Dale Schafer Law News – 8/23/22

Courtesy of CannaLaw Blog

#cannabisindustry – “In Fry v. United States (421 U.S. 542 (1975)), the Supreme Court held that “even activity that is purely intrastate in character may be regulated by Congress, where the activity affects commerce among the States or with foreign nations.” This is very broad language that can cover just about any activity. Moreover, Congress does not “need make particularized findings” on whether an activity affects interstate commerce. Perez v. United States (402 U.S. 146 (1971)). This is an elegant way of saying that Congress does not need to look at facts when it decides that, yes, something has an impact on interstate commerce.

The fact that the Framers of the Constitution gave Congress the power to regulate interstate commerce makes it clear that they understood the issues raised by the movement of goods across state borders. It is reasonable to assume that they also knew that purely intrastate activities could have an impact on interstate commerce, yet the power given to Congress remained linguistically narrow. If the Framers wanted to give Congress the power to regulate activities that “affect” interstate commerce, they could have made that clear in the Constitution. Yet they chose not to. Later moves to expand federal power appear cynical in this context.”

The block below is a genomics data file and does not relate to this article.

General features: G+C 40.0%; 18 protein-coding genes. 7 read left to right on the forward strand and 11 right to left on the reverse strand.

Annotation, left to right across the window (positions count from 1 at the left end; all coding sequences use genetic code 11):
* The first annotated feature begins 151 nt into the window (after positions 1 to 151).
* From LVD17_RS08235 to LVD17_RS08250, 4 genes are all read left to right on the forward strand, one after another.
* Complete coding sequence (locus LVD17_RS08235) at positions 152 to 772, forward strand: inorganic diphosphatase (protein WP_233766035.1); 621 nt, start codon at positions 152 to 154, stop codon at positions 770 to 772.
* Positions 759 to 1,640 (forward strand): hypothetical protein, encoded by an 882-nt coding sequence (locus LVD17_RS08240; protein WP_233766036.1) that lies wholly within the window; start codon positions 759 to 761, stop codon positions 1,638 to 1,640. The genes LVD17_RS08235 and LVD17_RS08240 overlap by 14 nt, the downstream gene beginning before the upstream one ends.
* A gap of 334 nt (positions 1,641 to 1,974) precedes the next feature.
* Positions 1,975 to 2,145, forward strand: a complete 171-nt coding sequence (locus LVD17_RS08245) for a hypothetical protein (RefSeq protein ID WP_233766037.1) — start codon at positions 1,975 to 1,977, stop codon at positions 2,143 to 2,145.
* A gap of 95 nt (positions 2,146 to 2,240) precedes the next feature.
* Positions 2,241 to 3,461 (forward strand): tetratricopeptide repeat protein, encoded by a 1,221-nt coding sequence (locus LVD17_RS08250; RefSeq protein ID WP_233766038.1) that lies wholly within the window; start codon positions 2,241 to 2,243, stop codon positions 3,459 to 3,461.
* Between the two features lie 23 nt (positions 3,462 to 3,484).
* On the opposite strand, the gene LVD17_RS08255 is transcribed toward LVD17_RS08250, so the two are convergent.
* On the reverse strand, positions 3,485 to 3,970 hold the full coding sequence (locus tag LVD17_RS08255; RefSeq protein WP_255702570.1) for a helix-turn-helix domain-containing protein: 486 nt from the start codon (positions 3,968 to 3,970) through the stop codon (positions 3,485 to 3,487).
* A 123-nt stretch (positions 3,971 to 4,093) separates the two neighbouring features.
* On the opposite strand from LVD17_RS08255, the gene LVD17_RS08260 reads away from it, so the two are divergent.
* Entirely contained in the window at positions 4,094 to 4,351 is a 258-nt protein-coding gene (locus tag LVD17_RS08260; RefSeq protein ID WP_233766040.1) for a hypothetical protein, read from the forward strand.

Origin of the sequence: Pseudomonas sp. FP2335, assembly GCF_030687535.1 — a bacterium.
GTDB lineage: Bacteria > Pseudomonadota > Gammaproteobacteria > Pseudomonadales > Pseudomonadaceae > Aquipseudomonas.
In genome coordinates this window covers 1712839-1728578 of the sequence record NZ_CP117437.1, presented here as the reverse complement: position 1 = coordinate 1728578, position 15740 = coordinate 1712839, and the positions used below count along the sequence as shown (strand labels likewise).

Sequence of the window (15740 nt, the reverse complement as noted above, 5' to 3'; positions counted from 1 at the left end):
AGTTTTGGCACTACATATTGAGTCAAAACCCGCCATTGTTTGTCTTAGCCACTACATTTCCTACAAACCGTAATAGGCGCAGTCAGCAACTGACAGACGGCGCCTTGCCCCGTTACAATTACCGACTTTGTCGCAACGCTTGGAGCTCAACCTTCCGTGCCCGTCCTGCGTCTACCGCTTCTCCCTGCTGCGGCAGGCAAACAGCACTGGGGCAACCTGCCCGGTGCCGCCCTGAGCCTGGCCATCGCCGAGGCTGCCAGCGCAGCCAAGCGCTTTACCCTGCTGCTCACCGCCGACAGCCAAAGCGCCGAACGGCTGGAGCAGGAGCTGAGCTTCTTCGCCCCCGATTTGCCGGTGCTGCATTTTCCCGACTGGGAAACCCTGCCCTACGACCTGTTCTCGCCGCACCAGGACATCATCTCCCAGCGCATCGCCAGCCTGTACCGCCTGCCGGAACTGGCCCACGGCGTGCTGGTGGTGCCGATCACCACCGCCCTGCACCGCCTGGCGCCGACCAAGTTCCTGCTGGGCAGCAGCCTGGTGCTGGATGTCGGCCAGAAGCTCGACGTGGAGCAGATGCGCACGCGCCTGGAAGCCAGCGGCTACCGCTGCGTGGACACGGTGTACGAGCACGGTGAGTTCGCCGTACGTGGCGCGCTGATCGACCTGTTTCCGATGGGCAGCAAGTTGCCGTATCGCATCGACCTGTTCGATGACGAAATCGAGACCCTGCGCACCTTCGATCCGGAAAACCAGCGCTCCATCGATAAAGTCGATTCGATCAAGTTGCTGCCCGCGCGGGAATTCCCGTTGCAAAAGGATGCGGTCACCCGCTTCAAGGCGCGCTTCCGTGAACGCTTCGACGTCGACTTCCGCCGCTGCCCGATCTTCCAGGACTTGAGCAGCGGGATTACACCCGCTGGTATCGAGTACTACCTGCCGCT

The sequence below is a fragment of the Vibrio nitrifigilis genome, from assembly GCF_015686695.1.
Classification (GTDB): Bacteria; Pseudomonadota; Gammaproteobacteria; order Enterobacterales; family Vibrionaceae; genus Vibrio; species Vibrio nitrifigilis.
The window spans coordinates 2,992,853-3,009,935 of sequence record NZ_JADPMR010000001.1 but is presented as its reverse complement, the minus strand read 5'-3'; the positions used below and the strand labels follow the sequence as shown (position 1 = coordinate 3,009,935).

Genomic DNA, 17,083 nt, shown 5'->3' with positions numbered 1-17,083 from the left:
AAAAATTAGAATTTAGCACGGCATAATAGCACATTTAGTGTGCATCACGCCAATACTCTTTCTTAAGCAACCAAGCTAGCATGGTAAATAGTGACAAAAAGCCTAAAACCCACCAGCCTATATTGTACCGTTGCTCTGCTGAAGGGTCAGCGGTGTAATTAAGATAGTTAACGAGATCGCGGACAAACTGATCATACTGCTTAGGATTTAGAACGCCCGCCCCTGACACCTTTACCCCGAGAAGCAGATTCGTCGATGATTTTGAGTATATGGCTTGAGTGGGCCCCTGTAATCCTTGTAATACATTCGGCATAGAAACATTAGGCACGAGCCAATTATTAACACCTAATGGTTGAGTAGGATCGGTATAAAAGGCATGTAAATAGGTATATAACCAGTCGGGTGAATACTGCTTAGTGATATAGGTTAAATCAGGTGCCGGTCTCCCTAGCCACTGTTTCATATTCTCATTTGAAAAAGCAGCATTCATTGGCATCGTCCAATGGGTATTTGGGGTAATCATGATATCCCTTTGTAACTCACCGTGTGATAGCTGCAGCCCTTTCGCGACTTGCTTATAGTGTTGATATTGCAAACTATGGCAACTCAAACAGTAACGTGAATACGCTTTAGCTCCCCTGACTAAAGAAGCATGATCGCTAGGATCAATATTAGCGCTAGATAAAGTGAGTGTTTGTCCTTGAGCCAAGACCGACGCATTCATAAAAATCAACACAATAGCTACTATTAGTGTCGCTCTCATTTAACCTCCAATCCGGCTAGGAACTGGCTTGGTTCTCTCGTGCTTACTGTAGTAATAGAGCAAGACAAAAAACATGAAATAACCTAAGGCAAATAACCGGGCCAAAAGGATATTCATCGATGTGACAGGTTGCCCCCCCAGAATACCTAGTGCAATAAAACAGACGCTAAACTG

Dale Schafer Law News – 8/22/22

Courtesy of The Dale Report

#californiacannabis – “Eventually there’ll be a homeostasis, where companies become ‘lean, mean, and grow very good quality,’ says Kazan. For now, he says, the price may keep out of state operators out of the cannabis business in California.”


#californiacannabis – ““As an employer, you need to have a written plan to identify and correct health and safety risks. You also need to provide regular safety training for staff. (The state Department of Cannabis Control) and the Department of Industrial Relations have a variety of tools and resources to help you meet this requirement so you can get to the business of running your business, safely,” a statement released by the state Division of Occupational Health and Safety states.”